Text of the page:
Getting Back to Face to Face

by Jenny on February 22, 2013

Contribution made by Becky W.

The Internet has done so much for business. It’s opened doors for local companies to go global at an affordable rate. It’s helped reach customers in new and convenient ways. But the Internet hasn’t been completely good for business. With more and more emphasis being put on doing things online, the face to face aspects of customer service and business relationships have really suffered. Here are some ways that you can deal with that.

1. Encourage customers to come in to visit your place of business.

Most people prefer using the Internet to take care of basic customer service questions and concerns. They would simply rather log on to a website and check a FAQ page or send an email to find out what they need to know. This is okay. In fact, it’s a great opportunity if you know how to handle it.

When you reply to the email, give a basic answer and then invite the recipient to come in to see you personally so that you can go over their question in better detail. Chances are the basic answer will suit them fine but if they still have questions they’ll feel less shy about dropping by and meeting with you or paying a visit to your store.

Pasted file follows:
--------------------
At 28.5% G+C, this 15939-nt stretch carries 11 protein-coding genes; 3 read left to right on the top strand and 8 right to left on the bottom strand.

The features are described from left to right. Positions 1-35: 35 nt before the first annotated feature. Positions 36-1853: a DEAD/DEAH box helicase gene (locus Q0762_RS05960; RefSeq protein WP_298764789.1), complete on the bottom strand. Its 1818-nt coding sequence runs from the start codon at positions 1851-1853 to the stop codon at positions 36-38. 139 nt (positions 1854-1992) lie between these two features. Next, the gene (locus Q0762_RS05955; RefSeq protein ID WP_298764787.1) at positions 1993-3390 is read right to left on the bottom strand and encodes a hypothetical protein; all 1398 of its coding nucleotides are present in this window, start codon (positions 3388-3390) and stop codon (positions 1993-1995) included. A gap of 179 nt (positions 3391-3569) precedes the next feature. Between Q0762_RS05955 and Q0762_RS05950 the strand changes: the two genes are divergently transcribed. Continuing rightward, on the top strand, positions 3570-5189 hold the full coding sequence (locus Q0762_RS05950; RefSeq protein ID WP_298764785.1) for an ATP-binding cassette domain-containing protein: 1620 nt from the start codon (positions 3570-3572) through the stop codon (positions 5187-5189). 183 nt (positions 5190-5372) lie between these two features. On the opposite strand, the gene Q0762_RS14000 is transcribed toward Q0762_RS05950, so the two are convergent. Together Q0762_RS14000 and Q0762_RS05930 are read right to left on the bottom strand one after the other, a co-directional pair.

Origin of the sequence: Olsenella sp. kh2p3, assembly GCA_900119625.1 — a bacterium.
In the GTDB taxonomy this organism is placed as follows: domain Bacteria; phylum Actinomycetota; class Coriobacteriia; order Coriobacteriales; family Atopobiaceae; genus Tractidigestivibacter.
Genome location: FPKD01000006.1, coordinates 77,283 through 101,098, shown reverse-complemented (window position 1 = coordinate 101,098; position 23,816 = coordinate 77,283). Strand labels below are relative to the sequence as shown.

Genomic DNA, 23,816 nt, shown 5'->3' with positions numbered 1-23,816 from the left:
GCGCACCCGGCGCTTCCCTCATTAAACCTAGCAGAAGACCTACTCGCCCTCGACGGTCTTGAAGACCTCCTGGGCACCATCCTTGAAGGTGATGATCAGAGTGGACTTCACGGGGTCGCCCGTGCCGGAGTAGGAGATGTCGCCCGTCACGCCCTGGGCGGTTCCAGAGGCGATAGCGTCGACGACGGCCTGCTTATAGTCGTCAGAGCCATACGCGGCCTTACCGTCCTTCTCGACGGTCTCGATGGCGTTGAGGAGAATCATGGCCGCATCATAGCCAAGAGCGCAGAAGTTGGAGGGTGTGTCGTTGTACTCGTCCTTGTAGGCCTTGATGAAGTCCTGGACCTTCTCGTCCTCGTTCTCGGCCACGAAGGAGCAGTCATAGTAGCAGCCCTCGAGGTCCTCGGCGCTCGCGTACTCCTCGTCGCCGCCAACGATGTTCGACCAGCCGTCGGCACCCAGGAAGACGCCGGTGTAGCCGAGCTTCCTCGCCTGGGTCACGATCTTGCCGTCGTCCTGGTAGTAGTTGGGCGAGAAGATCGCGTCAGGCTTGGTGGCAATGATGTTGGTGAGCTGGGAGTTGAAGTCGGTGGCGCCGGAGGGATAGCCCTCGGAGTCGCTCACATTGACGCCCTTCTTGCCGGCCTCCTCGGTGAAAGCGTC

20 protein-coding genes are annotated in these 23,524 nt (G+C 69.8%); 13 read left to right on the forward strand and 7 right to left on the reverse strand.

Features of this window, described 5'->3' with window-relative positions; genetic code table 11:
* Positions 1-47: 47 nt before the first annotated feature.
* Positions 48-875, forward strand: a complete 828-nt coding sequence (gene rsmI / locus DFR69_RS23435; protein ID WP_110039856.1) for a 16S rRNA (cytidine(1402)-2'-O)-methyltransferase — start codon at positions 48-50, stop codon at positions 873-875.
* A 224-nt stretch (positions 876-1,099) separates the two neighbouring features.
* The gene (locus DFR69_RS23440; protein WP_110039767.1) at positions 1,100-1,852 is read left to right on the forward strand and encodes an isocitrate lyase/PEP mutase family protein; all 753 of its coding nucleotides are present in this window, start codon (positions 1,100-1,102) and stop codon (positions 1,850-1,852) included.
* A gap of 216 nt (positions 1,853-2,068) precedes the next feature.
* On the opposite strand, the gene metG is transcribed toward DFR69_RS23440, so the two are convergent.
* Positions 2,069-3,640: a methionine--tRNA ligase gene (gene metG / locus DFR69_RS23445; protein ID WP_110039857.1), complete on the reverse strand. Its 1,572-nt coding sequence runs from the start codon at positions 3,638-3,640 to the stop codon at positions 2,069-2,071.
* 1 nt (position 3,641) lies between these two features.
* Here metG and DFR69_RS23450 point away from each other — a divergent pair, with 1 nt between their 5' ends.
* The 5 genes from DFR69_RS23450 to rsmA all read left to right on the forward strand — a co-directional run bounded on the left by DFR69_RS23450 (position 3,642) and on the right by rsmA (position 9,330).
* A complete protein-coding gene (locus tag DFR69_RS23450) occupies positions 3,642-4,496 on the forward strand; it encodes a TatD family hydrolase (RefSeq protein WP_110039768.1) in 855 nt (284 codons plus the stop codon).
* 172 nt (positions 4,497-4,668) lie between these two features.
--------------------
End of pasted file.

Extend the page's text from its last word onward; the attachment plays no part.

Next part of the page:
2. Offer a Hybrid Solution

Why not give people a chance to video chat with your company? This way, if the person can’t get to your offices or store, but they don’t want to simply email, they’ll have an option available. Tools like Skype make this cheap and easy to accomplish.

3. Go to Them

It’s easy to assume, with this being the digital age, that things like door to door sales are all but dead. This is absolutely not true. Door to door sales and marketing still exists. Cydcor face-to-face sales presentations are proof of that. Other companies are following Cydcor’s lead and sending their sales reps out to do the job “the old fashioned way.”

The best way to find success with this route is to make an appointment to drop by. People are more cautious than they used to be and are not likely to answer the door if they aren’t expecting someone to drop by. If you don’t want to do cold-calling, send out a piece of direct mail letting people in a specific neighborhood know that you’ll be sending representatives their way. This way they’ll know what’s going on when your agents ring the bell.

You’ll get even more success if you tie the visits and drop-bys in with charity. Promote a food drive or a clothing or school supply drive (don’t collect cash, it looks sketchy) and then, while the person is feeling generous, find a way to work in the sales pitch.

These are just a few ways to keep things personal for your business. How many others can you think of?
 

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